We drink it everyday. Some of you from a plastic bottle, others from the faucet tap. In addition to quenching our thirst, or staving off dehydration, water also acts as a solvent. Because it's a solvent, it gets to sit at the table in our conversation about brewing better coffee.
Coffee is 98 to 99 percent water. It's why some people can get by on drinking coffee only in their life. Yes, there are some people who just don't drink water, but rather drink coffee and other liquid consumables ONLY.
This will be familiar to all reading, not all water is the same. Maybe you remember visiting family in another town, or state, and after a long visit or friendly game of softball you go to the tap for a cold refreshing drink of water and there it is, BAD WATER!! It might even have an odor to in addition to a funky taste. I am sure you can all relate.
Well here's a shocker....nasty tasting water will produce nasty tasting coffee. When brewing coffee, good tasting, fresh water is crucial. If you have good tasting, fresh water from the faucet, USE IT. If your water struggles a bit, that is it's taste and or smell misses the mark, then a basic carbon-filter pitcher will help. Chlorine tasting or smelling water is common in the United States, (in addition to some other metals) and the good news is that these retail filter pitchers do an amazing job and you can find many reasonably priced devices in your usual store or online outlets.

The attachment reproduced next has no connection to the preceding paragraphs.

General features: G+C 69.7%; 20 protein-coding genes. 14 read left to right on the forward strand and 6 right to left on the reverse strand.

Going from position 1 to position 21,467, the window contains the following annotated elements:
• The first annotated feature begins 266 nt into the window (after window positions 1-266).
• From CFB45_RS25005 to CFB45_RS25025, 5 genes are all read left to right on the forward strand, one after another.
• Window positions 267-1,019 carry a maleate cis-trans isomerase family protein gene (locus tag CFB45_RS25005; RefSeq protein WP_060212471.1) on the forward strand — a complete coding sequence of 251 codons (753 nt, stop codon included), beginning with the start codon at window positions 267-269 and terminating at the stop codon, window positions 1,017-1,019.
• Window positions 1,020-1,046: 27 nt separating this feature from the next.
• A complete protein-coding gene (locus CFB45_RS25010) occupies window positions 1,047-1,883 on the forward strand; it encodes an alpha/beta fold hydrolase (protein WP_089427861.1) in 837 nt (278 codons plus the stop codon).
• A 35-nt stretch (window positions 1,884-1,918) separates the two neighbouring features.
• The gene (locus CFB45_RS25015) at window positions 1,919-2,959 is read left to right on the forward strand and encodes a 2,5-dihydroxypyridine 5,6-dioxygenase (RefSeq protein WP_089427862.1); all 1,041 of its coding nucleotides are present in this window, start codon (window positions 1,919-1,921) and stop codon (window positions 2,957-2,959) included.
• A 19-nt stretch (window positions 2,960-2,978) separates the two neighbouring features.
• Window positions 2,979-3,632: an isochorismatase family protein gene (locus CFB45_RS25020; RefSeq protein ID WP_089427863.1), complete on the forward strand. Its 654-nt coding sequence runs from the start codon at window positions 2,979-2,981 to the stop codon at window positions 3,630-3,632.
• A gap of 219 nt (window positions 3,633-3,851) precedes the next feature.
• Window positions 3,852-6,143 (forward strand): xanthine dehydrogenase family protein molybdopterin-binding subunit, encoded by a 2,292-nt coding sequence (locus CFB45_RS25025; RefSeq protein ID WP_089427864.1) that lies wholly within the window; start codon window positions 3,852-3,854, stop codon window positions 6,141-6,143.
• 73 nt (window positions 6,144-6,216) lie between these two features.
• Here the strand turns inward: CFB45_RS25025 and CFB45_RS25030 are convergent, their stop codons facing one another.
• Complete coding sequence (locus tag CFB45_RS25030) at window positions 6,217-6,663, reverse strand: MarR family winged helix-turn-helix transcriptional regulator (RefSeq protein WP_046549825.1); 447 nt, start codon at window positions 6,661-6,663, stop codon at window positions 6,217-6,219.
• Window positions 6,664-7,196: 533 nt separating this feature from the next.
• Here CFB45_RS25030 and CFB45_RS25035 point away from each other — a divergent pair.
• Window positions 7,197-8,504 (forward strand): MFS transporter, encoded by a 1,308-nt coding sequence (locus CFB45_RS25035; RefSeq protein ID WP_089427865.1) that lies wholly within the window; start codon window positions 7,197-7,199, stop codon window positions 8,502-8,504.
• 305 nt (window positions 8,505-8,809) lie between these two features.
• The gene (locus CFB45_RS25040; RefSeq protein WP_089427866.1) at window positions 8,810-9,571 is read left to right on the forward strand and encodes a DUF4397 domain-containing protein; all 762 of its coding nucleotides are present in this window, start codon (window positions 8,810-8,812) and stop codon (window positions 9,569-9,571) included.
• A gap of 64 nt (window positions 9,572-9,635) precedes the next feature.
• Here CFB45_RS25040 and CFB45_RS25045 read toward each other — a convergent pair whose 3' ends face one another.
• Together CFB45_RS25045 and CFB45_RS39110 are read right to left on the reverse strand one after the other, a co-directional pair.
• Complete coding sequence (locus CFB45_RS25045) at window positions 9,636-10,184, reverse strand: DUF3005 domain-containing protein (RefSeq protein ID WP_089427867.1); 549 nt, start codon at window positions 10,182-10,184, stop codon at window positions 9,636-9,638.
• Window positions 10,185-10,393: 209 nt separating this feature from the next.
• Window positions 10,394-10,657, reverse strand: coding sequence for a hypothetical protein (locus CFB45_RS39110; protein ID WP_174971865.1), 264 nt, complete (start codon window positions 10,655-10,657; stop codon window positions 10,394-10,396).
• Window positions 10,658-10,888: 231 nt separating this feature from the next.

Water despite it's liquid, and clear form is full of minerals and other substances which allow it to be a solvent. It's these minerals that gives water a taste and also why we don't want to strip water of all minerals and substances. Magnesium and calcium are really good at pulling the flavors out of coffee so straight distilled or soft water is not the ideal water to use as the solvents have been removed and won't pop out the flavors we are after from the bean. Water that is void of minerals will create acidic, or sour tasting coffee. Conversely, mineral water will have way to much calcium and magnesium making it too hard translating into bitter and dull tasting coffee.
Some coffee enthusiasts are enjoying water additives like Third Wave Water. Third Wave Water is a scientifically designed additive to distilled water that claims to be just the right mineral additive to pull out the optimal flavors from coffee. We’ve no association with Third Wave, but I can say it makes an awesome cup of coffee when combined with all other factors for brewing better coffee. You can find them online if you’d like to try it out.
If your coffee has a funk to it, it may not entirely be your beans, grind, method or temperature. It's possible making an adjustment to your water could be a key factor in brewing better coffee.
Finding these tips interesting? The book, Craft Coffee: A Manual: Brewing a Better Cup at Home by Jessica Easto and Andreas Willhoff Contributor, 2017 was used as a reference for this article.